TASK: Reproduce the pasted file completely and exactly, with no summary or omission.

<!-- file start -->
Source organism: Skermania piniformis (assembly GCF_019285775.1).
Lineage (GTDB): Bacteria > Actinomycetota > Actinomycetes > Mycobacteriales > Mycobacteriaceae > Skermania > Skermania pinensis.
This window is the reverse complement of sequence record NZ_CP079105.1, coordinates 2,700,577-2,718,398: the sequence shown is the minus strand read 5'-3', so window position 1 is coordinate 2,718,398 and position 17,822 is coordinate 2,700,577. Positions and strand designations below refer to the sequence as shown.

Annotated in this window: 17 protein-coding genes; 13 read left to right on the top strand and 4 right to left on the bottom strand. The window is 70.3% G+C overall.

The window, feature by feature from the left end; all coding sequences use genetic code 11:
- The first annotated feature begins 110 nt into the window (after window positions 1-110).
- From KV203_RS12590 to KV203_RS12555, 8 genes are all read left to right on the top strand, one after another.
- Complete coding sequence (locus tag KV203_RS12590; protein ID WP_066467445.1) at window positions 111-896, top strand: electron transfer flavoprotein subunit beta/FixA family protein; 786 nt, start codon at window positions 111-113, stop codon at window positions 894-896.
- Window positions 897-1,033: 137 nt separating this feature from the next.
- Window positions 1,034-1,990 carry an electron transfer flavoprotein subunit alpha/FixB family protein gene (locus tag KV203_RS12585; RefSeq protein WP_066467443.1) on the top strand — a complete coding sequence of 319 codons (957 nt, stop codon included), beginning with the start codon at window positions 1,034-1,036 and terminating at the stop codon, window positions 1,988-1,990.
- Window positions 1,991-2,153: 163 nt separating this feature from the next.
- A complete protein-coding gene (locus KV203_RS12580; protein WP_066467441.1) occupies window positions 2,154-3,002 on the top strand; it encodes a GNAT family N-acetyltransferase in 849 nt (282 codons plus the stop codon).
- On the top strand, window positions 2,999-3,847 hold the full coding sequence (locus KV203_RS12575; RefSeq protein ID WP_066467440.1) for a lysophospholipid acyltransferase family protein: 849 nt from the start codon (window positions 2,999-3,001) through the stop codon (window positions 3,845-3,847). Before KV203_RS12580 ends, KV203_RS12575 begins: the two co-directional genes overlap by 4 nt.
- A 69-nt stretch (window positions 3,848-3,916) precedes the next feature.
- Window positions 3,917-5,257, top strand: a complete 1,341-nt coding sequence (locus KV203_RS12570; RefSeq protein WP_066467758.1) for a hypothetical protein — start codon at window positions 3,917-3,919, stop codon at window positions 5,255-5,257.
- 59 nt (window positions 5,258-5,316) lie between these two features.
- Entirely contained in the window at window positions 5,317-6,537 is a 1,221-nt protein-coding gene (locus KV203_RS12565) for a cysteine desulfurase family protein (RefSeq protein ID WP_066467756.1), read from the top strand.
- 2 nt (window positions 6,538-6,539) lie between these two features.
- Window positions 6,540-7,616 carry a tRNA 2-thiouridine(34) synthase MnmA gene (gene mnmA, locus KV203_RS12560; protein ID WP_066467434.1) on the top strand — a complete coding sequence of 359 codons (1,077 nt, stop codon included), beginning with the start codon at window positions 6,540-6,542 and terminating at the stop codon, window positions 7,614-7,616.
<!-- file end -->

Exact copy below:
Source organism: Skermania piniformis (assembly GCF_019285775.1).
Lineage (GTDB): Bacteria > Actinomycetota > Actinomycetes > Mycobacteriales > Mycobacteriaceae > Skermania > Skermania pinensis.
This window is the reverse complement of sequence record NZ_CP079105.1, coordinates 2,700,577-2,718,398: the sequence shown is the minus strand read 5'-3', so window position 1 is coordinate 2,718,398 and position 17,822 is coordinate 2,700,577. Positions and strand designations below refer to the sequence as shown.

Annotated in this window: 17 protein-coding genes; 13 read left to right on the top strand and 4 right to left on the bottom strand. The window is 70.3% G+C overall.

The window, feature by feature from the left end; all coding sequences use genetic code 11:
- The first annotated feature begins 110 nt into the window (after window positions 1-110).
- From KV203_RS12590 to KV203_RS12555, 8 genes are all read left to right on the top strand, one after another.
- Complete coding sequence (locus tag KV203_RS12590; protein ID WP_066467445.1) at window positions 111-896, top strand: electron transfer flavoprotein subunit beta/FixA family protein; 786 nt, start codon at window positions 111-113, stop codon at window positions 894-896.
- Window positions 897-1,033: 137 nt separating this feature from the next.
- Window positions 1,034-1,990 carry an electron transfer flavoprotein subunit alpha/FixB family protein gene (locus tag KV203_RS12585; RefSeq protein WP_066467443.1) on the top strand — a complete coding sequence of 319 codons (957 nt, stop codon included), beginning with the start codon at window positions 1,034-1,036 and terminating at the stop codon, window positions 1,988-1,990.
- Window positions 1,991-2,153: 163 nt separating this feature from the next.
- A complete protein-coding gene (locus KV203_RS12580; protein WP_066467441.1) occupies window positions 2,154-3,002 on the top strand; it encodes a GNAT family N-acetyltransferase in 849 nt (282 codons plus the stop codon).
- On the top strand, window positions 2,999-3,847 hold the full coding sequence (locus KV203_RS12575; RefSeq protein ID WP_066467440.1) for a lysophospholipid acyltransferase family protein: 849 nt from the start codon (window positions 2,999-3,001) through the stop codon (window positions 3,845-3,847). Before KV203_RS12580 ends, KV203_RS12575 begins: the two co-directional genes overlap by 4 nt.
- A 69-nt stretch (window positions 3,848-3,916) precedes the next feature.
- Window positions 3,917-5,257, top strand: a complete 1,341-nt coding sequence (locus KV203_RS12570; RefSeq protein WP_066467758.1) for a hypothetical protein — start codon at window positions 3,917-3,919, stop codon at window positions 5,255-5,257.
- 59 nt (window positions 5,258-5,316) lie between these two features.
- Entirely contained in the window at window positions 5,317-6,537 is a 1,221-nt protein-coding gene (locus KV203_RS12565) for a cysteine desulfurase family protein (RefSeq protein ID WP_066467756.1), read from the top strand.
- 2 nt (window positions 6,538-6,539) lie between these two features.
- Window positions 6,540-7,616 carry a tRNA 2-thiouridine(34) synthase MnmA gene (gene mnmA, locus KV203_RS12560; protein ID WP_066467434.1) on the top strand — a complete coding sequence of 359 codons (1,077 nt, stop codon included), beginning with the start codon at window positions 6,540-6,542 and terminating at the stop codon, window positions 7,614-7,616.